Appalachia-focused Range Resources Corp. is acquiring Louisiana player Memorial Resource Development Corp. (MRD) in an all-stock deal worth $4.4 billion, including assumption of $1.1 billion of net debt.
"This is an exciting announcement that brings together two high-quality unconventional producers with large de-risked, high-return projects into one portfolio," said Range CEO Jeff Ventura. "This acquisition will give Range strategic positioning in both the Appalachian and Gulf Coast regions, providing greater marketing capabilities and opportunities, with added beneficial exposure to growing natural gas demand. The transaction is also accretive to our cash flow, bolsters our credit profile and enhances the overall portfolio.”
Houston-based MRD operates in the Cotton Valley Sands Terryville Complex in Lincoln Parish in North Louisiana. Proved reserves are 1,378 Bcfe and are 71% natural gas. MRD operates all of the assets; first quarter production was 420 MMcfe/d. There are 561 gas-producing wells on 241,130 gross acres, according to the MRD website.
Last year, MRD grew its North Louisiana acreage in two transactions (see Shale Daily, Sept. 22, 2015). That was after divesting all of its East Texas and non-core assets in Louisiana (see Shale Daily, March 16, 2015).
MRD had its initial public offering in 2014, with shares closing at $22.18 on the first day of trading (see Shale Daily, June 13, 2014). MRD shares were trading around $14.28 at midday Monday after gaining more than 6% on news of the deal. MRD’s 52-week low is $8.30/share.
The company primarily targets the Upper Red zone of the Terryville; however, other horizons include the Lower Red and Pink zones. Net core surface acres total 220,000, according to a deal presentation slide.
Fort Worth-based Range has 610,000 net core surface acres in Appalachia, most of it with stacked pay potential tapping the Marcellus, Utica, and Upper Devonian shales. In the Midcontinent, Range has assets with stacked pay potential in Oklahoma and the Texas Panhandle. The company is the first North American exporter of ethane to Europe (see Shale Daily, May 3; March 10).
During a conference call to discuss the deal, Ventura said it has been hard for Range to find an accretive acquisition that would offer returns competitive with those available from its Marcellus acreage. With the Terryville deal, Range is now in "two of the most economic gas plays in North America," he said. The basins will compete for capital, and both have "great rock and great opportunities," he said.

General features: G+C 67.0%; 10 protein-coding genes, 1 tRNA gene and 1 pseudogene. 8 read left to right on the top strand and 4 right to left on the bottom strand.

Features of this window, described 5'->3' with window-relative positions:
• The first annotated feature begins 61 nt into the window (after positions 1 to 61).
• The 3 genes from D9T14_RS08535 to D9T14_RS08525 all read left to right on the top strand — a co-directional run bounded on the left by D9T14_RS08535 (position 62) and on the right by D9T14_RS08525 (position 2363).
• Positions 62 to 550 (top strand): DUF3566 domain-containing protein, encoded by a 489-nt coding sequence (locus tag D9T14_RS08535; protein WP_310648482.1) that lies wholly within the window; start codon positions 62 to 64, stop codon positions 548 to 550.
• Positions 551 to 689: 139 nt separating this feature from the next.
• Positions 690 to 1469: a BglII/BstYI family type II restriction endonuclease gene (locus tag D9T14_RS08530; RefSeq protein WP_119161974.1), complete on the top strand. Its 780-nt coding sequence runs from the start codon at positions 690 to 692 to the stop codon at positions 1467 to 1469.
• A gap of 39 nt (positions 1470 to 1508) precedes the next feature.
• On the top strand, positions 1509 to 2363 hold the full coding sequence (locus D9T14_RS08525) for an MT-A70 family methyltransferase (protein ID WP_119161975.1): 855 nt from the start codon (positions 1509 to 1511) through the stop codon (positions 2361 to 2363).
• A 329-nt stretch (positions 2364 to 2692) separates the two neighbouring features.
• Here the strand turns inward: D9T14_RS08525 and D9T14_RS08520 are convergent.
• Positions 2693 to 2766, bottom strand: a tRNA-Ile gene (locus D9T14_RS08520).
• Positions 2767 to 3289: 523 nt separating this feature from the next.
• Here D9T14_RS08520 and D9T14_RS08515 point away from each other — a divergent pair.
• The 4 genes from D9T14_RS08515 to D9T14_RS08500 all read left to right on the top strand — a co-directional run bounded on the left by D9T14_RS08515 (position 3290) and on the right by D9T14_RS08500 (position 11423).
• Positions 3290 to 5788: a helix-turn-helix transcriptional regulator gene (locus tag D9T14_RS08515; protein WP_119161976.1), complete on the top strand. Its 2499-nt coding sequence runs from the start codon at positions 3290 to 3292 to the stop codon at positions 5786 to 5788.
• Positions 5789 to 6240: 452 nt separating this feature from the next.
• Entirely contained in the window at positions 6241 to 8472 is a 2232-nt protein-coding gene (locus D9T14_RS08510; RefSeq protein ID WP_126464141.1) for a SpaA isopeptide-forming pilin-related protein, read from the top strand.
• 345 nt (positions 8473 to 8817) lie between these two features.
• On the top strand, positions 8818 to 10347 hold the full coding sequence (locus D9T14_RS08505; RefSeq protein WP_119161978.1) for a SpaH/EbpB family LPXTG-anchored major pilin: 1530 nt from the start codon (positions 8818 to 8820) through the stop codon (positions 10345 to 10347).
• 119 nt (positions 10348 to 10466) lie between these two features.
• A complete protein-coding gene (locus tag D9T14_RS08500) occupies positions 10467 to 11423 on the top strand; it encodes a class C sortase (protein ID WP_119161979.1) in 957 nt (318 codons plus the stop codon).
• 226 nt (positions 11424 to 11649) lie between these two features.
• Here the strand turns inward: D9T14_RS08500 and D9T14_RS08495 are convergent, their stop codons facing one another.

"The Terryville assets, particularly the 'Upper Red' are highly prolific wells developed by a high-quality technical team...Similar to the Marcellus, the Upper Red is a relatively low-risk, highly repeatable, high-quality rock. Also, similar to our Appalachian assets, Terryville is a stacked pay area that provides future upside in the ability to drive operational efficiencies and improvements to our cost structure in the months and years ahead."
Terryville is also near growing demand and higher prices in the Gulf Coast region, he said.
The acquisition also offers Range a north-south arbitrage opportunity. For instance, during the winter when Northeast demand for Appalachia gas increases, Range can fulfill its commitments to the south with gas from Terryville and then sell its unneeded north-to-south transportation capacity, Ventura said during the conference call. "That's just one example of things we can do," he said.
"In addition to Range's unique marketing arrangements in the Appalachia, Midwest and international markets, and its substantial portfolio to the Gulf Coast, we have significantly more exposure to Gulf Coast and southeast gas and liquids markets, along with LNG and Mexican exports with this transaction,” said COO Ray Walker. “We will have the ability and optionality to leverage and optimize Range's extensive transportation and customer portfolios. And we see significant expansion of the Gulf Coast and Southeast markets going into the future. This combination will provide diversity and optionality in accessing the very best markets going forward."
At one time, Range was active in the Barnett Shale to the west of the Terryville. During the call, Walker noted his own and his colleagues’ experience in East Texas and North Louisiana. About five years ago the company exited the Barnett in order to focus its efforts on the higher-return Marcellus (see Shale Daily, March 2, 2011). During the conference call, Ventura said to expect the company to continue such a high-grading strategy, as it is currently (see Shale Daily, Feb. 26), adding that one day its northern Oklahoma assets could be deemed non-core and put up for sale.
Wells Fargo Securities analyst David Tameron said in a note Monday that the "big picture takeaway for us is the move from a regional bellwether to acquire non-Appalachia gas signals, perhaps, [that the] longer-term growth outlook from Appalachia could potentially be constrained by midstream and takeaway [capacity limitations]." Tameron figured that the deal value equated to about $10,500 per acre at $5,000/Mcfe per day, or about 12.7 times earnings, slightly above the 12x of gas-focused peers followed by Wells Fargo.
The boards of both companies approved the deal. Closing, expected during the second half of this year, is subject to shareholder approval, some regulatory approvals and customary conditions. “Nearly all” of the MRD employees will likely be retained, Ventura said.
MRD shareholders are to receive 0.375 shares of Range common stock for each share of MRD common stock held. Based on the Range closing price on May 13, the transaction has an implied value to MRD shareholders of $15.75/share, representing a 17% premium to the closing price of MRD stock. After closing, MRD shareholders are expected to own 31% of the outstanding shares of Range. MRD will have the right to nominate an independent director from MRD to a seat on the Range board.